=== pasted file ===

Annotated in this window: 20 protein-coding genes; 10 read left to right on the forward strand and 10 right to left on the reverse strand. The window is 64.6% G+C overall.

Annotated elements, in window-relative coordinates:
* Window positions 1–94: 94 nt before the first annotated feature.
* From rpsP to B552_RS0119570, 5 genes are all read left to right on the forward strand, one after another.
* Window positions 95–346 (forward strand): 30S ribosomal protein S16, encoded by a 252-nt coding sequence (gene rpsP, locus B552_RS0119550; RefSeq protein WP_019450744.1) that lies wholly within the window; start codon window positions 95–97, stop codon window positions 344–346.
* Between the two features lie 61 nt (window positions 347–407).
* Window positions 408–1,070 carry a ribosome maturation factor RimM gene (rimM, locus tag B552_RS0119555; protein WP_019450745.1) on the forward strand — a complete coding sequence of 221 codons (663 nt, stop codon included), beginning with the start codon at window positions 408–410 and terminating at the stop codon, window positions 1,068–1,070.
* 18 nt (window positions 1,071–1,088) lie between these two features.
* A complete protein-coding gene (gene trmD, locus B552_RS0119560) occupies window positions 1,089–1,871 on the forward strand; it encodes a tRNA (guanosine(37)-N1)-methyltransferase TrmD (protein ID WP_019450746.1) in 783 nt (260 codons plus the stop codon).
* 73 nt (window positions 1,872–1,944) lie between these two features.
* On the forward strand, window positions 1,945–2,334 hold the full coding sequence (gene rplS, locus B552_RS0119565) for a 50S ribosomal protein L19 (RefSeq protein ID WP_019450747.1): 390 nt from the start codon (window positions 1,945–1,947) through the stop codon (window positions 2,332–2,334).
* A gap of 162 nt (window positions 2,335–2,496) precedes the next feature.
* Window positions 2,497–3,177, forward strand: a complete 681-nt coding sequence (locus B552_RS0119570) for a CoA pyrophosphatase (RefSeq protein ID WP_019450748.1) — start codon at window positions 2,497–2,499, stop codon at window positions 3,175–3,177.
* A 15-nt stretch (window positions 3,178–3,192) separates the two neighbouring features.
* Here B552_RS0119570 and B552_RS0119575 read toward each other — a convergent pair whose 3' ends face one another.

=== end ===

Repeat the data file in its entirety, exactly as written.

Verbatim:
Annotated in this window: 20 protein-coding genes; 10 read left to right on the forward strand and 10 right to left on the reverse strand. The window is 64.6% G+C overall.

Annotated elements, in window-relative coordinates:
* Window positions 1–94: 94 nt before the first annotated feature.
* From rpsP to B552_RS0119570, 5 genes are all read left to right on the forward strand, one after another.
* Window positions 95–346 (forward strand): 30S ribosomal protein S16, encoded by a 252-nt coding sequence (gene rpsP, locus B552_RS0119550; RefSeq protein WP_019450744.1) that lies wholly within the window; start codon window positions 95–97, stop codon window positions 344–346.
* Between the two features lie 61 nt (window positions 347–407).
* Window positions 408–1,070 carry a ribosome maturation factor RimM gene (rimM, locus tag B552_RS0119555; protein WP_019450745.1) on the forward strand — a complete coding sequence of 221 codons (663 nt, stop codon included), beginning with the start codon at window positions 408–410 and terminating at the stop codon, window positions 1,068–1,070.
* 18 nt (window positions 1,071–1,088) lie between these two features.
* A complete protein-coding gene (gene trmD, locus B552_RS0119560) occupies window positions 1,089–1,871 on the forward strand; it encodes a tRNA (guanosine(37)-N1)-methyltransferase TrmD (protein ID WP_019450746.1) in 783 nt (260 codons plus the stop codon).
* 73 nt (window positions 1,872–1,944) lie between these two features.
* On the forward strand, window positions 1,945–2,334 hold the full coding sequence (gene rplS, locus B552_RS0119565) for a 50S ribosomal protein L19 (RefSeq protein ID WP_019450747.1): 390 nt from the start codon (window positions 1,945–1,947) through the stop codon (window positions 2,332–2,334).
* A gap of 162 nt (window positions 2,335–2,496) precedes the next feature.
* Window positions 2,497–3,177, forward strand: a complete 681-nt coding sequence (locus B552_RS0119570) for a CoA pyrophosphatase (RefSeq protein ID WP_019450748.1) — start codon at window positions 2,497–2,499, stop codon at window positions 3,175–3,177.
* A 15-nt stretch (window positions 3,178–3,192) separates the two neighbouring features.
* Here B552_RS0119570 and B552_RS0119575 read toward each other — a convergent pair whose 3' ends face one another.